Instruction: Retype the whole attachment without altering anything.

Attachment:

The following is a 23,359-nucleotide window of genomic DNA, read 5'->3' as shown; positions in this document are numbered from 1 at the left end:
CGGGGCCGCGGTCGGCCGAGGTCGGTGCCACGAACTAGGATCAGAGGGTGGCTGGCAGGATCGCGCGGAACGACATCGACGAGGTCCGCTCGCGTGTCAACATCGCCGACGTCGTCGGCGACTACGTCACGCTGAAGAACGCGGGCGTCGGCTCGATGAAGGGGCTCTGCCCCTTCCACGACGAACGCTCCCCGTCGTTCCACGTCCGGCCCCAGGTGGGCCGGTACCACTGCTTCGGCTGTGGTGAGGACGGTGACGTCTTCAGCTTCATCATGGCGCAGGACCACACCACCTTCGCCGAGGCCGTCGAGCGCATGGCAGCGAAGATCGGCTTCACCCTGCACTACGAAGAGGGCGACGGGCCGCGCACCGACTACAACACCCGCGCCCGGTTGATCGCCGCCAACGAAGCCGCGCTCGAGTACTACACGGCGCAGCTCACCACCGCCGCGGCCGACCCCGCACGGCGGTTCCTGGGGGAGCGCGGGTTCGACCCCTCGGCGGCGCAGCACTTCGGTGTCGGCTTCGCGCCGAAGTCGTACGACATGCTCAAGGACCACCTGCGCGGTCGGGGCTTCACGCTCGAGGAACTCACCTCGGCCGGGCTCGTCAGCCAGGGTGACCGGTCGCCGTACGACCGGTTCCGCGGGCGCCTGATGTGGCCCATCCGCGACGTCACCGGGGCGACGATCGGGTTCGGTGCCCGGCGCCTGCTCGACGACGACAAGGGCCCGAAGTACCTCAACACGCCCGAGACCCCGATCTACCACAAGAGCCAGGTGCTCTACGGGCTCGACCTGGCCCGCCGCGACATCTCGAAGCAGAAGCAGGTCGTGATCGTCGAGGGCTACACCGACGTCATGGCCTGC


The following is a 23,359-nucleotide window of genomic DNA, read 5'->3' as shown; positions in this document are numbered from 1 at the left end:
CGGGGCCGCGGTCGGCCGAGGTCGGTGCCACGAACTAGGATCAGAGGGTGGCTGGCAGGATCGCGCGGAACGACATCGACGAGGTCCGCTCGCGTGTCAACATCGCCGACGTCGTCGGCGACTACGTCACGCTGAAGAACGCGGGCGTCGGCTCGATGAAGGGGCTCTGCCCCTTCCACGACGAACGCTCCCCGTCGTTCCACGTCCGGCCCCAGGTGGGCCGGTACCACTGCTTCGGCTGTGGTGAGGACGGTGACGTCTTCAGCTTCATCATGGCGCAGGACCACACCACCTTCGCCGAGGCCGTCGAGCGCATGGCAGCGAAGATCGGCTTCACCCTGCACTACGAAGAGGGCGACGGGCCGCGCACCGACTACAACACCCGCGCCCGGTTGATCGCCGCCAACGAAGCCGCGCTCGAGTACTACACGGCGCAGCTCACCACCGCCGCGGCCGACCCCGCACGGCGGTTCCTGGGGGAGCGCGGGTTCGACCCCTCGGCGGCGCAGCACTTCGGTGTCGGCTTCGCGCCGAAGTCGTACGACATGCTCAAGGACCACCTGCGCGGTCGGGGCTTCACGCTCGAGGAACTCACCTCGGCCGGGCTCGTCAGCCAGGGTGACCGGTCGCCGTACGACCGGTTCCGCGGGCGCCTGATGTGGCCCATCCGCGACGTCACCGGGGCGACGATCGGGTTCGGTGCCCGGCGCCTGCTCGACGACGACAAGGGCCCGAAGTACCTCAACACGCCCGAGACCCCGATCTACCACAAGAGCCAGGTGCTCTACGGGCTCGACCTGGCCCGCCGCGACATCTCGAAGCAGAAGCAGGTCGTGATCGTCGAGGGCTACACCGACGTCATGGCCTGC